London people drove away fascists in 1936

Plaque in Cable Street, London

From London daily The Guardian:

Day the East End said ‘No pasaran’ to Blackshirts

Audrey Gillan

Saturday September 30, 2006

They built barricades from paving stones, timber and overturned lorries.

Women threw the contents of chamber pots on to the heads of policemen and children hurled marbles under their horses and burst bags of pepper in front of their noses.

Next Wednesday marks the 70th anniversary of the day that Jews, communists, trade unionists, Labour party members, Irish Catholic dockers and the people of the East End of London united in defiance of Sir Oswald Mosley’s British Union of Fascists and refused to let them march through their streets.

Shouting the Spanish civil war slogan “No pasaran” – “They shall not pass” – more than 300,000 people turned back an army of Blackshirts.

Their victory over racism and anti-Semitism on Sunday October 4 1936 became known as the Battle of Cable Street and encapsulated the British fight against a fascism that was stomping across Europe.

Mosley planned to send columns of thousands of goose-stepping men throughout the impoverished East End dressed in uniforms that mimicked those of Hitler’s Nazis.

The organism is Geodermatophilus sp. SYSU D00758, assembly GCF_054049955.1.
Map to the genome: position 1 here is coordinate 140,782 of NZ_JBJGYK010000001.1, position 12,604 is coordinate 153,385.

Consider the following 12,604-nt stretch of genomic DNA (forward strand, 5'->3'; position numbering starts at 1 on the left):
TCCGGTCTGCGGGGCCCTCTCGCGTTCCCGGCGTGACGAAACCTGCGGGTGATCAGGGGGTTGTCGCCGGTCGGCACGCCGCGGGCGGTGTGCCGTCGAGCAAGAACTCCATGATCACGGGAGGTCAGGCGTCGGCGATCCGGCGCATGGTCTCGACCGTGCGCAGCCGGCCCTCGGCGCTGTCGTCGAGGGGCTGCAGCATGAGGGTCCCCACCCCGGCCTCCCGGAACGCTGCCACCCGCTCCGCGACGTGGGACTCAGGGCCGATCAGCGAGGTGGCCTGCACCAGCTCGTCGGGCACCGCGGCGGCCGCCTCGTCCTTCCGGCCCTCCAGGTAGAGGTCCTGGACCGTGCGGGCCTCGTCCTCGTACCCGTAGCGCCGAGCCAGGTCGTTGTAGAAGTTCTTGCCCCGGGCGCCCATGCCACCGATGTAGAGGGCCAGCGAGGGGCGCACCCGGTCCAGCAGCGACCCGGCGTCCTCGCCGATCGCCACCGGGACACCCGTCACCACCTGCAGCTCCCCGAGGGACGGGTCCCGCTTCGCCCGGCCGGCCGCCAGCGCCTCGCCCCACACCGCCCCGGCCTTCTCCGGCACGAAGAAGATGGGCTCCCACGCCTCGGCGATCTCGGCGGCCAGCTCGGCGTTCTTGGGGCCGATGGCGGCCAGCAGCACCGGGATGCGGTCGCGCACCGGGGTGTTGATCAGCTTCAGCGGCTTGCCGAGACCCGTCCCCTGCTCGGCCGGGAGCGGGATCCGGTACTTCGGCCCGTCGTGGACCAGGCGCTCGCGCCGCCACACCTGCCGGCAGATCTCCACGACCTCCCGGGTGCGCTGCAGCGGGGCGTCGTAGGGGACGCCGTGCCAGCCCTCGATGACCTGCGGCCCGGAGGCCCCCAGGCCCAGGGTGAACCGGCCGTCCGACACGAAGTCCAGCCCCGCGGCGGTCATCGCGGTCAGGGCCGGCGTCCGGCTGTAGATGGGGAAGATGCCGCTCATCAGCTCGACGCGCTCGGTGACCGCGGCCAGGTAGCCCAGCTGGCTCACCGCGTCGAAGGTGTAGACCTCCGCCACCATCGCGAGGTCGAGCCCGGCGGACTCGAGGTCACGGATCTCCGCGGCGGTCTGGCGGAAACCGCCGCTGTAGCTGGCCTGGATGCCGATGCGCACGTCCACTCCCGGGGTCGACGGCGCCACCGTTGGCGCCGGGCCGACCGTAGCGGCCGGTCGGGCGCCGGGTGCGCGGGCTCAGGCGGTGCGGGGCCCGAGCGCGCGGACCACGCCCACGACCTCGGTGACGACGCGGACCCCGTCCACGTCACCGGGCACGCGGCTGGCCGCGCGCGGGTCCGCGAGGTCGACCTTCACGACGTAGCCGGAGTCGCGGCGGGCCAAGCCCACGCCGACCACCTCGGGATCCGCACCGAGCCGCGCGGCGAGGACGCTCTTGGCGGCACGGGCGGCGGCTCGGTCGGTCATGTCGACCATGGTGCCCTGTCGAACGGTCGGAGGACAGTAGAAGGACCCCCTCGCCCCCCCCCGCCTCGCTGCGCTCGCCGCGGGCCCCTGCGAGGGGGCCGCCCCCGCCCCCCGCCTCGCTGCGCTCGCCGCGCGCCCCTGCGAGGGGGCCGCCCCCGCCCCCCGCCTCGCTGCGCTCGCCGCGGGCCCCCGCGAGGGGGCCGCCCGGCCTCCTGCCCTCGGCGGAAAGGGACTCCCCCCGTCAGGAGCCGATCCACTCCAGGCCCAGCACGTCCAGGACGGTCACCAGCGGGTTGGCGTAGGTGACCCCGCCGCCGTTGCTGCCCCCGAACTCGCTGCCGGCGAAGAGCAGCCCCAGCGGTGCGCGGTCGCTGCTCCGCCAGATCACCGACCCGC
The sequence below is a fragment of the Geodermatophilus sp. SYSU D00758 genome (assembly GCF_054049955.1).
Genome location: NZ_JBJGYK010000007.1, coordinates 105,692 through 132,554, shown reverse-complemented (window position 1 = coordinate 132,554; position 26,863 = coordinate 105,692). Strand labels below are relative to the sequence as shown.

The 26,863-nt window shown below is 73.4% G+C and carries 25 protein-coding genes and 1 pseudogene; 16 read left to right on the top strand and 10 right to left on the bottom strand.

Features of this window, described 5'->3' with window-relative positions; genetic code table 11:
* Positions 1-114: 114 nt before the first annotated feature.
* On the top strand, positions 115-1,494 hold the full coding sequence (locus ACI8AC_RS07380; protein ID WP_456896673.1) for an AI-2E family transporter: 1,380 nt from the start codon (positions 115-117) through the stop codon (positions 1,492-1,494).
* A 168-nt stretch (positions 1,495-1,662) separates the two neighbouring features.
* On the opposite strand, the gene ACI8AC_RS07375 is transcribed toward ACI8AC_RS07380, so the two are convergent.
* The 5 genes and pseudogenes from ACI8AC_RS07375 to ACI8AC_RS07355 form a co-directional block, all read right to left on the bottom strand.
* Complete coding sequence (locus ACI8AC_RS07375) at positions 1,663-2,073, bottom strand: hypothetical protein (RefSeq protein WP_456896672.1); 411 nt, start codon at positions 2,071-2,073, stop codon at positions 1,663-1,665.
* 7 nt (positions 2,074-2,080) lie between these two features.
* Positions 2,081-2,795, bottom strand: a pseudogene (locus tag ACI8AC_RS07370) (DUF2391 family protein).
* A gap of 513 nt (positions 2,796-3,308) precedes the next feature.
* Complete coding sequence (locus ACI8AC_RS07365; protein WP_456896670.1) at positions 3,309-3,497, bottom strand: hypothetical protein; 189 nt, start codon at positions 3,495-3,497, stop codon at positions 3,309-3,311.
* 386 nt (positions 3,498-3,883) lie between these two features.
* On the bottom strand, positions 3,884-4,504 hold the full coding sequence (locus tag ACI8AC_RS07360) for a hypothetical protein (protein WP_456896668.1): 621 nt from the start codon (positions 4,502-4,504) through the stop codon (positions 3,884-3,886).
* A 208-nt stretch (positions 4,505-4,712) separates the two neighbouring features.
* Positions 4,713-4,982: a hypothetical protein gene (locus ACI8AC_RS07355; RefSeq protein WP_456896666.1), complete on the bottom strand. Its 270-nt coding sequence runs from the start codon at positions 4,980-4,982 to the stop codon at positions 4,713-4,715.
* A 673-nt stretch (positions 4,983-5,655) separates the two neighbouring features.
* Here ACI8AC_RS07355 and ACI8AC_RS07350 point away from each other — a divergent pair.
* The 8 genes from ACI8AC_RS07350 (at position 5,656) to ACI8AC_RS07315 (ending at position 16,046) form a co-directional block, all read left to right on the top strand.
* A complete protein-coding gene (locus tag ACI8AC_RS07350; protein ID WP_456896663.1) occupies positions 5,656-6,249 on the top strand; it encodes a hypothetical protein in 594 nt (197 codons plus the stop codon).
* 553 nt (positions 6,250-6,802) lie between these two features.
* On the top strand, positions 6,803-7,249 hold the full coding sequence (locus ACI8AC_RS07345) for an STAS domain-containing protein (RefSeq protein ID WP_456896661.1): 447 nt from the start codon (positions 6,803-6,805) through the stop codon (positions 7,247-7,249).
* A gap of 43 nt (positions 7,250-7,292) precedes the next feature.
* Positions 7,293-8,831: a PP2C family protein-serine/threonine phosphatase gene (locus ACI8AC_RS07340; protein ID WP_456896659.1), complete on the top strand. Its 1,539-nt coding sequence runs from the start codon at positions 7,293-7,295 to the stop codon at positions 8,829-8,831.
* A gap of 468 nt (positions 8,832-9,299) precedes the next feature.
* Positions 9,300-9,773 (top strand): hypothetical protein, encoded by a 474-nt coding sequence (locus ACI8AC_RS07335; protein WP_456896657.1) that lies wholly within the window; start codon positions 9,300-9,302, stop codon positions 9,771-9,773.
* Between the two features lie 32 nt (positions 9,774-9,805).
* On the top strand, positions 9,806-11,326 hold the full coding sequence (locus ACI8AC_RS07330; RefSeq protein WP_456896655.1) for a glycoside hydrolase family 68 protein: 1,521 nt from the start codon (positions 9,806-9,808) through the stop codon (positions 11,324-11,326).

His target was the large Jewish community.

See also here.

And here.

And here.

And here.

And here.

The Battle of Cable Street, which took place 75 years ago this week, was a key moment in anti-fascist history when mass working class resistance stopped the Blackshirts: here.

From Cable Street to Oldham, book review: here.

18 thoughts on “London people drove away fascists in 1936

  1. Pingback: Vidal Sassoon, anti-nazi hairdresser, dies | Dear Kitty. Some blog

  2. Pingback: New London history book | Dear Kitty. Some blog

  3. Pingback: British neo-nazis, new book | Dear Kitty. Some blog

  4. Pingback: British fascist Mosley post 1945 | Dear Kitty. Some blog

  5. Pingback: British anti-fascist veteran dies | Dear Kitty. Some blog

  6. Pingback: English Labour leader soft on racism | Dear Kitty. Some blog

  7. Pingback: British anti-nazi poem | Dear Kitty. Some blog

  8. Pingback: British paramilitary nazis threaten mosque | Dear Kitty. Some blog

  9. Pingback: Against austerity and war, London 21 June | Dear Kitty. Some blog

  10. Pingback: Greenbelt Christian festival in Britain | Dear Kitty. Some blog

  11. Pingback: Anti-fascism in Britain, 1936-2014 | Dear Kitty. Some blog

  12. Pingback: British historian and anti-nazi Wiliam Fishman, RIP | Dear Kitty. Some blog

  13. Pingback: Malcolm X in England | Dear Kitty. Some blog

  14. Pingback: May Day today, London, Bangladesh, elsewhere | Dear Kitty. Some blog

  15. Pingback: ‘Feminist’ London museum revealed as Jack the Ripper sensationalism | Dear Kitty. Some blog

  16. Pingback: May Day in Britain reports | Dear Kitty. Some blog

Leave a Reply

Fill in your details below or click an icon to log in: Logo

You are commenting using your account. Log Out /  Change )

Twitter picture

You are commenting using your Twitter account. Log Out /  Change )

Facebook photo

You are commenting using your Facebook account. Log Out /  Change )

Connecting to %s

This site uses Akismet to reduce spam. Learn how your comment data is processed.